An illustration of foot/ankle bony abnormalities
Abnormal biomechanics of the foot/ankle can be deceptive. Radiographs frequently reveal patients’ lifestyle, stresses, prior trauma and diseases. Following trauma, X-rays of the foot and ankle are essential. Clinical findings of a rigid foot and ankle with joint restrictions, known or suspected anomalies, deformities and misalignments are justifiable reasons to perform an X-ray examination.
To devise an appropriate treatment plan or referral, doctors of chiropractic must gather the patient’s history, thoroughly evaluate orthopedic and neurological conditions and use relevant imaging such as X-rays. Another source of imaging is computerized foot scans to further assess the foot.
This article illustrates foot/ankle bony abnormalities. These cases are examples of congenital anomalies, repetitive stress and degenerative changes, which are indicators of altered biomechanics of the foot/ankle. These changes can also influence the biomechanics of the extremities above the foot and ankle, pelvis and spine.
Image A. Image courtesy of radiopaedia.org
The oblique X-ray consists of pseudoarthrosis or coalition at the calcaneonavicular articulation, which is a congenital anomaly. This finding typically results in a rigid foot/ankle.
Image B. Courtesy of radiopaedia.org
The lateral X-ray consists of another congenital anomaly with bony bar or coalition at the posterior talocalcaneal articulation. There is associated talar beaking (bony prominence) along the dorsal aspect of the anterior talus, and mild osteoarthritis at the talonavicular joint. Other findings are minimal enthesophyte at the plantar calcaneal attachment of the plantar fascia/aponeurosis. The talocalcaneal coalition also results in a rigid foot/ankle.
Image C. Courtesy of physio-pedia.com
The first metatarsal bone is congenitally shortened, resulting in the appearance of elongated second toe. Morton’s Toe or syndrome can result in hypermobility and instability of the first metatarsal bone, increased pressure and stress on the second metatarsal bone, and may cause overpronation of the foot.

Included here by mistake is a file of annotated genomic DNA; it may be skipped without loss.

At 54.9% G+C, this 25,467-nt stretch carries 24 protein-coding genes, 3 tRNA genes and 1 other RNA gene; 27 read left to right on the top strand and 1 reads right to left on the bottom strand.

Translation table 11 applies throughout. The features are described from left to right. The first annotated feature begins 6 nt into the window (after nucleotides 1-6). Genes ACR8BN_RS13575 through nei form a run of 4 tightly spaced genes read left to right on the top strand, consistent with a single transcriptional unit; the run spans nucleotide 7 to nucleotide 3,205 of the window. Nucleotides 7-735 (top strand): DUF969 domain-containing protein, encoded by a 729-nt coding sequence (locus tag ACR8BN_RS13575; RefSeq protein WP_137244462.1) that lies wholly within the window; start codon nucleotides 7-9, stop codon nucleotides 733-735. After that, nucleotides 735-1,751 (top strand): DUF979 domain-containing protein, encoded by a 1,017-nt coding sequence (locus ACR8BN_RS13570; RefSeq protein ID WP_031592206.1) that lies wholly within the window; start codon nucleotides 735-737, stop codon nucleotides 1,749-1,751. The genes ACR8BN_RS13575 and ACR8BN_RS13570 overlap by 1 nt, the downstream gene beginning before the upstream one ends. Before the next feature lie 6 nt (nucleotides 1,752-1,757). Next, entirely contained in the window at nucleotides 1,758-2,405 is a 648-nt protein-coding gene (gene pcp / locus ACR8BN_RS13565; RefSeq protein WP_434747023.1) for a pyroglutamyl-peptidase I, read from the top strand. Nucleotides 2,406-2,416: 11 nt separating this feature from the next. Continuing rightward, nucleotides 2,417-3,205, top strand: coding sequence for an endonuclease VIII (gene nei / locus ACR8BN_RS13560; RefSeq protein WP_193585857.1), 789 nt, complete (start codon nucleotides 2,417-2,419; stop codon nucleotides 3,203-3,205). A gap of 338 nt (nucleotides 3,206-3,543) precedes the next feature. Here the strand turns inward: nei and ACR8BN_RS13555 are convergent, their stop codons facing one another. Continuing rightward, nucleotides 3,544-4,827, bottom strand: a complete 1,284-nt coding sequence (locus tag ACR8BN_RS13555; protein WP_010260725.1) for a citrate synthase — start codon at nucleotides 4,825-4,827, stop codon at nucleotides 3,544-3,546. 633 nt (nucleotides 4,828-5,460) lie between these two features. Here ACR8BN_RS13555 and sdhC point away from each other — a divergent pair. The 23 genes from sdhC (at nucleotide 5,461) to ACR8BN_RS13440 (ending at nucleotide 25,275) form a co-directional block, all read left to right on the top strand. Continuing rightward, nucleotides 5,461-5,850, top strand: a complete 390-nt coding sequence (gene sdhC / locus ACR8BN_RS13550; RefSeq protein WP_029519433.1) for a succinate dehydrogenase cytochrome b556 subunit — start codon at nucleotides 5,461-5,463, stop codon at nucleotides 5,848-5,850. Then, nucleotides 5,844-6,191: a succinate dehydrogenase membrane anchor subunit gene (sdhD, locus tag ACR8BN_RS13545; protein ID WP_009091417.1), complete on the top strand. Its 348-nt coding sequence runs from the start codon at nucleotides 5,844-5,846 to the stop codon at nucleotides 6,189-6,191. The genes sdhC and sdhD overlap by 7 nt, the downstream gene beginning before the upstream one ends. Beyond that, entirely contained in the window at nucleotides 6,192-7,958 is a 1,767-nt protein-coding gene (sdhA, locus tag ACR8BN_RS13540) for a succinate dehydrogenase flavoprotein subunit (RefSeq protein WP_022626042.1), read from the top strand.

Image D. Courtesy of radiopaedia.org
The dorsoplantar and oblique X-ray consists of callous formation within the mid diaphysis of the second metatarsal bone, consistent with a stress fracture. A stress fracture is not initially detected on an X-ray until callous formation is seen at the fracture site and may take 2-4 weeks to appear. For early and accurate detection, magnetic resonance imaging (MRI) of the foot is recommended. MRI detects stress fractures as high signal bone marrow edema. CT and X-rays are not as sensitive as MRI for early detection of stress fractures.
Image E. Courtesy of radiopaedia.org
On the lateral radiograph, linear sclerosis perpendicular to the trabecular lines of the posterior calcaneus is an indicator of a stress fracture of the calcaneus.
Stress fractures are defined as abnormal stress placed on bone with normal bone density and are typically due to repetitive compressive loading. If stress fracture is clinically indicated and not obvious on the X-ray, MRI could be performed to detect the stress fracture with a small area of low signal surrounded by high signal of marrow edema.
Image F. Courtesy of istockphoto.com
The lateral X-ray consists of enthesophyte formation at the posterior calcaneal attachment of the Achilles tendon and at the plantar calcaneus.
An enthesophyte is abnormal bony outgrowth or osteophyte within the entheses, a connective tissue between bone and tendon or ligament. Enthesophyte formation is due to overuse, abnormal stress and biomechanics, infection and inflammatory conditions and may indicate an unhealthy tendon. Plantar fasciitis or Achilles tendinopathy can be evaluated by MRI.
Image G. Courtesy of radiopaedia.org
On the DP X-ray hallux valgus deformity is apparent at the first metatarsophalangeal joint with lateral deviation of the sesamoid bones and adjacent soft tissue fullness. Mild narrowing, sclerosis and osteophyte formation are also observed. Varus deformity is noted at the fifth metatarsophalangeal joint appearing as a bunion deformity of the first toe and bunionette of the fifth toe. The bunion deformity can be caused by poorly fitting shoes, heredity or inflammatory or neuromuscular conditions.
In conclusion, these cases show bony abnormalities associated with or the result of altered biomechanics of the foot/ankle. Chiropractic treatment cannot change the bony abnormalities but can improve, manage or maintain function. A custom orthotic that supports all three arches of the foot can be considered in the event of assessing and treating for stabilization. Radiographs and other imaging such as a computerized foot scanner is informative in assessing and confirming the biomechanics of the foot and ankle. It is also crucial to evaluate the remaining extremities, pelvis and spine for compensation, muscular and neurological imbalances, and joint dysfunction to implement appropriate treatment, referral and advanced imaging.
JENNIFER PEDLEY, MS, DC, DACBR, graduated from Northwestern Health Sciences University with a doctor of chiropractic degree. Several years after having a private practice, she continued her education at National University of Health Sciences to complete the radiology residency. She has a private radiology reading practice in Redlands, Calif., and enjoys reading X-rays and MRI of the spine and extremities. She also lectures for various continuing education organizations such as Foot Levelers and state associations.